What they're saying about the new advertising...
From Advertising Age--
And, from Media Post--
Sprint Launches Two-Pronged Campaign
Nina M. Lentini, Apr 06, 2009 05:19 PM
Seeking to make an impact among cell phone users who are looking to save money and among those who are data-driven, Sprint is launching two new campaigns.
One debuted during Monday night's "24" on Fox, where Sprint has already created a relationship, according to Mike Goff, VP of national advertising for Overland Park, Kan.-based Sprint.
"We felt strongly that we needed to put some investment behind our positioning, to define what the 'Now Network' is all about," he tells Marketing Daily. Based on the viral success of Sprint's online widget, the company decided to bring the idea to life on TV.
In the ad, viewers learn such esoteric facts as how many tons of eggs are being laid right now, how many people are researching restaurants from a cab (and that 29 of them will leave those phones in said cabs), how many bicycles are being built and that 1,041,667 emails are en route.
Goff says the creative was designed to get people to think "in a compelling way about what's going on now. We want to change the dialog of how people think about the network they use and whether there's voice, text or email or GPS. Right now, they're conditioned to hearing about dropped calls, coverage and reliability."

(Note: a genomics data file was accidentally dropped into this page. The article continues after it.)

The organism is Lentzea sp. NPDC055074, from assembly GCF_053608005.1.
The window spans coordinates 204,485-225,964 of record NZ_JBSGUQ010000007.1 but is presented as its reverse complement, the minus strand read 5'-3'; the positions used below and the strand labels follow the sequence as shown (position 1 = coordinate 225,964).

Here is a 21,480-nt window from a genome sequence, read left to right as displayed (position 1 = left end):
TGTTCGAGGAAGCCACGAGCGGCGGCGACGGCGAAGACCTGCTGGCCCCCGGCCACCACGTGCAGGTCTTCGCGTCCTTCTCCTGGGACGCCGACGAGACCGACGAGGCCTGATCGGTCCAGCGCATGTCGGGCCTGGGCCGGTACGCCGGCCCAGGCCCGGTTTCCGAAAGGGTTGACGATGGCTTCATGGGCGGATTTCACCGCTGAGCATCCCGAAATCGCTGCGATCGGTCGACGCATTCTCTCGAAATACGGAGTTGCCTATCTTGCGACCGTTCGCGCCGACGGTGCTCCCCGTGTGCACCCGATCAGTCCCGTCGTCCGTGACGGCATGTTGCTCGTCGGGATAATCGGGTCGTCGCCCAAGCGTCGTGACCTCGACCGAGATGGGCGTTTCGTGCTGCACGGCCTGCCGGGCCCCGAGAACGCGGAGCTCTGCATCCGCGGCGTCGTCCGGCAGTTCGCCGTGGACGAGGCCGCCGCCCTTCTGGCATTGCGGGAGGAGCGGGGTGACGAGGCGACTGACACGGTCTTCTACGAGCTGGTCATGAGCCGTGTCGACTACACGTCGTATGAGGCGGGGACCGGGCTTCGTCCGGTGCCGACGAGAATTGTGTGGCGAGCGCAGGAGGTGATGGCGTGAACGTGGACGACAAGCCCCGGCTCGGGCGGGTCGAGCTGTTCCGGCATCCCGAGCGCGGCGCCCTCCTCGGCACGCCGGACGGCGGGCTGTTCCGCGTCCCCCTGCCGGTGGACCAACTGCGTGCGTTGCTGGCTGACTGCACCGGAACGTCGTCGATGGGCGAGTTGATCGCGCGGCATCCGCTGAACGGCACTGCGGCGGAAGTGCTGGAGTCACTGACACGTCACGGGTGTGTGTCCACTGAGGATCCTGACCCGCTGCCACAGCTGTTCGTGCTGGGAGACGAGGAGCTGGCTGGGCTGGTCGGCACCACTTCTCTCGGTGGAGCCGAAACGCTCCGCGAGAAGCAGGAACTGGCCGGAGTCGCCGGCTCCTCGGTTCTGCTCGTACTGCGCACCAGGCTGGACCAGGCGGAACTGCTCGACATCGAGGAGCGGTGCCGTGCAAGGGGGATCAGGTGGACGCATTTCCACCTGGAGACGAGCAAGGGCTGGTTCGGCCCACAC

The "What's Happening Now?" brand-focused ads will also appear in select print nationwide as well as on a microsite, in banner ads and several home page takeovers on YouTube, Yahoo, MSN, and AOL. The first home page takeover launches April 29 with others to follow. There also will be digital billboards in high-traffic areas later this year.
In the value piece, the notion that Spring is trying to plant in consumers' minds, Goff says, is that "you're crazy not to switch to us." Those ads focus on humorous and unlikely ways that people waste money -- for example, dumping a wheelbarrow full of quarters into a fountain.
Those ads as well as the Now Network series will appear in a mix of prime cable and broadcast.